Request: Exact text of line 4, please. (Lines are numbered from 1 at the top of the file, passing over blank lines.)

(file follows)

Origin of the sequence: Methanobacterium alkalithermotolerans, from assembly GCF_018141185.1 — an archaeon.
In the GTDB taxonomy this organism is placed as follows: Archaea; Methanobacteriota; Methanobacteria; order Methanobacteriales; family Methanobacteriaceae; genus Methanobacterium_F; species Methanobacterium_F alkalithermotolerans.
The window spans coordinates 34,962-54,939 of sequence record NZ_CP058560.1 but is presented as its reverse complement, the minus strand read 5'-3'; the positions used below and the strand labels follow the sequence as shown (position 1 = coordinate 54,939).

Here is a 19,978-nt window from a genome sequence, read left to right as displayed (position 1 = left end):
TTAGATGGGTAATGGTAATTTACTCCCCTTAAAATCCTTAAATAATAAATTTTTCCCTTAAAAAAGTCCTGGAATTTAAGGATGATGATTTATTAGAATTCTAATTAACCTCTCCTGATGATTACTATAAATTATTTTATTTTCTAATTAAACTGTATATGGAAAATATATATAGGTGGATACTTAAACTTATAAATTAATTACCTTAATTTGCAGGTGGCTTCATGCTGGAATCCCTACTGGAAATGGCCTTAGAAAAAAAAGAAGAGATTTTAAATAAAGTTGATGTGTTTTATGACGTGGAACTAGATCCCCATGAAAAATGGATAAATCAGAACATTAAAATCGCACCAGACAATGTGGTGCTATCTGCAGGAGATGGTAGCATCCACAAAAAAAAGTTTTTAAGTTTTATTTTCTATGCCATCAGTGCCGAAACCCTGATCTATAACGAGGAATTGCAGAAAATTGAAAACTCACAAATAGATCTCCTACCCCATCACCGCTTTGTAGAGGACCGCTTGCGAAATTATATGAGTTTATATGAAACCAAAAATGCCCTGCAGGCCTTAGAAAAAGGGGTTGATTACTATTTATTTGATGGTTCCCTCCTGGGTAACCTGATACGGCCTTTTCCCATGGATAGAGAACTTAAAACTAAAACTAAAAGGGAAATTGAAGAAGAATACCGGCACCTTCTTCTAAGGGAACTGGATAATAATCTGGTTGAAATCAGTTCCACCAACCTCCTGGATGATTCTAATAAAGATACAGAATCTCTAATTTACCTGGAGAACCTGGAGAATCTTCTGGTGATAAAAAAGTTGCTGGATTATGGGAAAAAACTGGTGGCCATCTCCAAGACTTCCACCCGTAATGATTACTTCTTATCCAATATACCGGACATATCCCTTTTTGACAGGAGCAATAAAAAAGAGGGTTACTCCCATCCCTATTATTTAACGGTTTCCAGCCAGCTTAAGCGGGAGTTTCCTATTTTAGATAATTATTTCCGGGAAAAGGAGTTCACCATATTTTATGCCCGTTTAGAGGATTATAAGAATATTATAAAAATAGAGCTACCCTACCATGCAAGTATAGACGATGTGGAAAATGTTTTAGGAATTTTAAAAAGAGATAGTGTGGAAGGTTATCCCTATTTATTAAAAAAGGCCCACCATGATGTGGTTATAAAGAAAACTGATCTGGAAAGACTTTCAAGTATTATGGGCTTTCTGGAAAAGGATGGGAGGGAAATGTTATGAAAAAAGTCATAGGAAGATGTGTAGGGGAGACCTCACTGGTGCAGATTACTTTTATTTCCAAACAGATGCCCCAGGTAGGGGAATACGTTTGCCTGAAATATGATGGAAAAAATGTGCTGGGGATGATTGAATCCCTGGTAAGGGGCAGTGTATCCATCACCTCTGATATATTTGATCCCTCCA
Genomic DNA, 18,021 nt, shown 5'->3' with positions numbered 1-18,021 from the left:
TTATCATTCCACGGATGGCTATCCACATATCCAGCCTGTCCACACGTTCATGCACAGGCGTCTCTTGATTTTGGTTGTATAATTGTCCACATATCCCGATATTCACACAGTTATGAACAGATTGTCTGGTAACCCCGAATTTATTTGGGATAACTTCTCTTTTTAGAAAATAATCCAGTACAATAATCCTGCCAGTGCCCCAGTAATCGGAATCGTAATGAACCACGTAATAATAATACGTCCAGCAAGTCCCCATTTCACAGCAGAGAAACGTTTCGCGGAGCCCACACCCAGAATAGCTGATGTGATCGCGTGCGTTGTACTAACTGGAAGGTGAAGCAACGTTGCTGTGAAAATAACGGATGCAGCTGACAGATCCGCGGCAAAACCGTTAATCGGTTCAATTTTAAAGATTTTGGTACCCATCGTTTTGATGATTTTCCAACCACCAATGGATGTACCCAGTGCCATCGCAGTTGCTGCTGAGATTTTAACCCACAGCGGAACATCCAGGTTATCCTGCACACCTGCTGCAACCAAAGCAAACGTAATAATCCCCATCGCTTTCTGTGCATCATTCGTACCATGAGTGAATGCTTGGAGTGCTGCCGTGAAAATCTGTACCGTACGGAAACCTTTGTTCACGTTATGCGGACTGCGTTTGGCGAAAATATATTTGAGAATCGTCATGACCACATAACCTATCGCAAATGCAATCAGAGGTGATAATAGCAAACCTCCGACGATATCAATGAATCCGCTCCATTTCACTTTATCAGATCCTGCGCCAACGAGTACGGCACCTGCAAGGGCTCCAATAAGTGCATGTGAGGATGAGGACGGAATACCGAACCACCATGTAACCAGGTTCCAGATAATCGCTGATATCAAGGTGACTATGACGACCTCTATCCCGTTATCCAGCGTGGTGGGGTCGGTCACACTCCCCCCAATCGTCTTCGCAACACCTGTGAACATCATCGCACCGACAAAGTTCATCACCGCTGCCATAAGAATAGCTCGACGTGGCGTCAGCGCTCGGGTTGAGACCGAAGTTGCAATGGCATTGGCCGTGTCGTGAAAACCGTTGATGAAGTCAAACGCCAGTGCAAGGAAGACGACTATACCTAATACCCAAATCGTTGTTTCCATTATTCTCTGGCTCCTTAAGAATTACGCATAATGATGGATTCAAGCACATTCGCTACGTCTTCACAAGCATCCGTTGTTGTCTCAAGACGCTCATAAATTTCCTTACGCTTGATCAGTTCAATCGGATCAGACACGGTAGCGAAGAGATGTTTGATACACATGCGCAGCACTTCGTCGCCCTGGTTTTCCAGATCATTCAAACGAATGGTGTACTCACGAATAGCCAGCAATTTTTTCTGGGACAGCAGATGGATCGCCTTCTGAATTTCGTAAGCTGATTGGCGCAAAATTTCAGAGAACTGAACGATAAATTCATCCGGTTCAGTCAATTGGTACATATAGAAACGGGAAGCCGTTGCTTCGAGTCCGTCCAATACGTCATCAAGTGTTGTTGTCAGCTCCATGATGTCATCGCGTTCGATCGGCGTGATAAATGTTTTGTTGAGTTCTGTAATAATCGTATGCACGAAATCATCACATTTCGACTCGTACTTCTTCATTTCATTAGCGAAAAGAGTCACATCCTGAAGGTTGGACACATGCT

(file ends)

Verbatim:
Here is a 19,978-nt window from a genome sequence, read left to right as displayed (position 1 = left end):